Current projects include ensuring compassionate, respectful, and equitable care for pregnant and postpartum moms, identifying useful strategies to support maternal-infant dyad care for moms with Opioid Use Disorder (OUD) and their infants, understanding how to improve the discussion and distribution of Narcan to pregnant and postpartum moms with OUD; assessing the use of the Ohio Department of Medicaid Pregnancy Risk Assessment Form, and guiding improvement efforts for teams participating in a statewide Maternal Safety project focused on severe maternal hypertension / preeclampsia.

Examples of previous projects include the Neonatal Opioid Withdrawal Syndrome (NOWS) Project which increased compassionate care and reduced length of treatment and length of stay for the more than 9,600 infants treated for NOWS in Ohio; the 39 week Early Elective Delivery / Birth Registry Accuracy Project which reduced early elective deliveries without medical indication across Ohio by 75 percent; the Nosocomial Infection project which reduced bloodstream infections by 31 percent in very low birthweight infants hospitalized in Ohio NICUs; and the NICU Graduates Project which designed a care transition and coordination plan for infants with complex conditions and technology dependence.

Funding support comes from the Ohio Departments of Health and Medicaid, and the Centers for Disease Control and Prevention.

Learn more about the Ohio Perinatal Quality Collaborative.

Pediatric Rheumatology Care and Outcomes Improvement Network (PR-COIN) .The Pediatric Rheumatology Care and Outcomes Improvement Network (PR-COIN) began in 2011 and is a growing network of 21 North American rheumatology care centers focused on improving care and outcomes for children with rheumatic conditions, including juvenile idiopathic arthritis (JIA), a chronic condition without cure that causes joint swelling, pain and reduced quality of life and requires treatment with immunosuppressive medication. PR-COIN member centers have improved many care delivery processes and have increased the number of patients with inactive or low disease activity as reflected by lower mean Juvenile Arthritis Disease Activity.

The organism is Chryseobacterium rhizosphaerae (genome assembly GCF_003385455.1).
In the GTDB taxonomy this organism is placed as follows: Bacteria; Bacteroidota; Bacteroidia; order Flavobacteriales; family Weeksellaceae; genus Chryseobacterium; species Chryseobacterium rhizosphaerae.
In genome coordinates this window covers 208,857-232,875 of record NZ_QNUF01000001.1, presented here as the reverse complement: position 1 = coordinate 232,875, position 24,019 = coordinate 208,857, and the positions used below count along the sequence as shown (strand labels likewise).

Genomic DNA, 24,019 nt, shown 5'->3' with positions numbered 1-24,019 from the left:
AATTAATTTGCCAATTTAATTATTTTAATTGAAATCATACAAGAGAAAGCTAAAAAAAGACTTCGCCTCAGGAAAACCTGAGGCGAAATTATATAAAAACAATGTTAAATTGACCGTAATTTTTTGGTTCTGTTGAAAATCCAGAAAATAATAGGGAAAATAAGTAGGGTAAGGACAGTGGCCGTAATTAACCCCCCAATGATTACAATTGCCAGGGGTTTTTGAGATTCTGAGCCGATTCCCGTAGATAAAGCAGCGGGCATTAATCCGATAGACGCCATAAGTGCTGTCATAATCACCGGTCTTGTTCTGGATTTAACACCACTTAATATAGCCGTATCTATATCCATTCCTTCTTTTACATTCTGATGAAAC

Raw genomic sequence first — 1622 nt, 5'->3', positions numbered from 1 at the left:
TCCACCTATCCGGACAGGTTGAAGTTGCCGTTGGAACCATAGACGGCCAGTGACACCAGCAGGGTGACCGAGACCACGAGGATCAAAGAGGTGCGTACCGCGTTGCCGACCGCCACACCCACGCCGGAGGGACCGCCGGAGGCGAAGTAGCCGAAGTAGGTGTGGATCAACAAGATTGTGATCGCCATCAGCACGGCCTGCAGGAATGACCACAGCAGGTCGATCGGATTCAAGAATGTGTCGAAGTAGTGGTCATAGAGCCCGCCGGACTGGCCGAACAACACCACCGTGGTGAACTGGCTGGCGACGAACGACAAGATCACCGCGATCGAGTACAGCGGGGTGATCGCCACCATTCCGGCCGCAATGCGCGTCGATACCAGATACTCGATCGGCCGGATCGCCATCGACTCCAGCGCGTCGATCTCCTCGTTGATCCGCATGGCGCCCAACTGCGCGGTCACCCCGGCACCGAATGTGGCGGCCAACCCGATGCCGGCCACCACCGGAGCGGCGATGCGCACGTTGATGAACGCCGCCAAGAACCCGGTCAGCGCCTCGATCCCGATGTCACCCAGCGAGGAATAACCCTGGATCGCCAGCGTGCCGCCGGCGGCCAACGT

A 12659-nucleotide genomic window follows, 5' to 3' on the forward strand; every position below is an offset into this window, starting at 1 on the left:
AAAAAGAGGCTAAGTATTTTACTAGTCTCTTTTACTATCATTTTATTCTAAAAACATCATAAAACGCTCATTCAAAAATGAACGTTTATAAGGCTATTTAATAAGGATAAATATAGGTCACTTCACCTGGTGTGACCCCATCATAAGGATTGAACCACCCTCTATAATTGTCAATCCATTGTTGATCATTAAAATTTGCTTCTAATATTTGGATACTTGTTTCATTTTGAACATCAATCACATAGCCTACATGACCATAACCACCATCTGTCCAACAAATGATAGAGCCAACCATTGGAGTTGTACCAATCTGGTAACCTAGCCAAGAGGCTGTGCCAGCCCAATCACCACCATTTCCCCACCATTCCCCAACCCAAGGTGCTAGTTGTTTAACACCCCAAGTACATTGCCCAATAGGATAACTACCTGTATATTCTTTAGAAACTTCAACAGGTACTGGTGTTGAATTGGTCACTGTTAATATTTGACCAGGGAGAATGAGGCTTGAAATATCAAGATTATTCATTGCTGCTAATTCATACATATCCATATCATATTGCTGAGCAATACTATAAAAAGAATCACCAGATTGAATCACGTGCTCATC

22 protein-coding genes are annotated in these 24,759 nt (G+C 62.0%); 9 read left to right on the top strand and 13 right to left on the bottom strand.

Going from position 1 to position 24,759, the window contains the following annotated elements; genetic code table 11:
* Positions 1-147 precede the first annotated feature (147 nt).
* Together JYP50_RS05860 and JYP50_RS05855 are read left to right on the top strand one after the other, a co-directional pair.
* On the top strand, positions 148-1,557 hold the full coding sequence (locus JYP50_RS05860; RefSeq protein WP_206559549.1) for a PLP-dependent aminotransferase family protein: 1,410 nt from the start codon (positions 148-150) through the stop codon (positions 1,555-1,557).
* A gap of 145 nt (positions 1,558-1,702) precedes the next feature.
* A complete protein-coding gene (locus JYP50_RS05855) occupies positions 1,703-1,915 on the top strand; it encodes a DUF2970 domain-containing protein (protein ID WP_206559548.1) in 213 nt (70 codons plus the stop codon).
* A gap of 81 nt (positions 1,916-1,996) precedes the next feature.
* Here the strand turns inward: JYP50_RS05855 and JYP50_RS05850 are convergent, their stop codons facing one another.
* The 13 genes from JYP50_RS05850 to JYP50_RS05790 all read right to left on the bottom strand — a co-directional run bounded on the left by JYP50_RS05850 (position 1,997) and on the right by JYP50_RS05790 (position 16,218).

Learn more about PR-COIN here or by connecting with the network on Twitter and Facebook.

Children’s Hospitals’ Solutions for Patient Safety (SPS) Network.Children’s Hospitals' Solutions for Patient Safety (SPS) is a learning and improvement network with a mission to eliminate serious harm across all children’s hospitals by employing high-reliability concepts and quality improvement science methods. SPS began as a pilot improvement effort with eight Ohio children’s hospitals in 2005. The network was initially designed to tackle two critically important pediatric healthcare measures — surgical site infections (SSI) and adverse drug events (ADE). By 2012, 25 hospitals from across the nation joined the first phase of the SPS network. Today, SPS is a network of 140+ children’s hospitals working together to help each individual hospital make progress on a journey to zero harm.

SPS is the only effort in the nation that is specifically focused on improving pediatric and employee/staff safety. The network is rooted in the fundamental belief that when we share successes and failures transparently, children’s hospitals can achieve goals more effectively and quickly. SPS’ portfolio of work is currently focused on reducing harm by decreasing rates of the most common serious patient and employee/staff harms; improving safety culture; identifying and eliminating safety disparities; and creating robust learning systems for ambulatory safety.

Learn more about Solutions for Patient Safety and follow SPS on LinkedIn, Twitter, and Facebook.

What is a Learning Network?

Contact Us

For more information, email: learningnetworks@cchmc.org